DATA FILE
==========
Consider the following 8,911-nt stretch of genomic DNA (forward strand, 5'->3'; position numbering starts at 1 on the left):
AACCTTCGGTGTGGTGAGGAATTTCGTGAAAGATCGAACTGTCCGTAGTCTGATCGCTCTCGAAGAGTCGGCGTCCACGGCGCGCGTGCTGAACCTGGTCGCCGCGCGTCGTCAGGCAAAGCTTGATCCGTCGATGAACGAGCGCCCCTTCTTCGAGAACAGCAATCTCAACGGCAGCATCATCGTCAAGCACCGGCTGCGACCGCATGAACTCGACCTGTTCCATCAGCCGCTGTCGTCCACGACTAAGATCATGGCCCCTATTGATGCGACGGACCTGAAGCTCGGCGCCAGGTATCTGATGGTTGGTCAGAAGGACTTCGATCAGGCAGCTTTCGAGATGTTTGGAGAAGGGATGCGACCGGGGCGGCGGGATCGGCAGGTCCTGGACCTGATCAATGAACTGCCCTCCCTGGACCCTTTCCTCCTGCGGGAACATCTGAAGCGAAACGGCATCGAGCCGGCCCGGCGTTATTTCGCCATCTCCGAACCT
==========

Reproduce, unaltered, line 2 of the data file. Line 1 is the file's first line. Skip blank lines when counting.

AACCTTCGGTGTGGTGAGGAATTTCGTGAAAGATCGAACTGTCCGTAGTCTGATCGCTCTCGAAGAGTCGGCGTCCACGGCGCGCGTGCTGAACCTGGTCGCCGCGCGTCGTCAGGCAAAGCTTGATCCGTCGATGAACGAGCGCCCCTTCTTCGAGAACAGCAATCTCAACGGCAGCATCATCGTCAAGCACCGGCTGCGACCGCATGAACTCGACCTGTTCCATCAGCCGCTGTCGTCCACGACTAAGATCATGGCCCCTATTGATGCGACGGACCTGAAGCTCGGCGCCAGGTATCTGATGGTTGGTCAGAAGGACTTCGATCAGGCAGCTTTCGAGATGTTTGGAGAAGGGATGCGACCGGGGCGGCGGGATCGGCAGGTCCTGGACCTGATCAATGAACTGCCCTCCCTGGACCCTTTCCTCCTGCGGGAACATCTGAAGCGAAACGGCATCGAGCCGGCCCGGCGTTATTTCGCCATCTCCGAACCT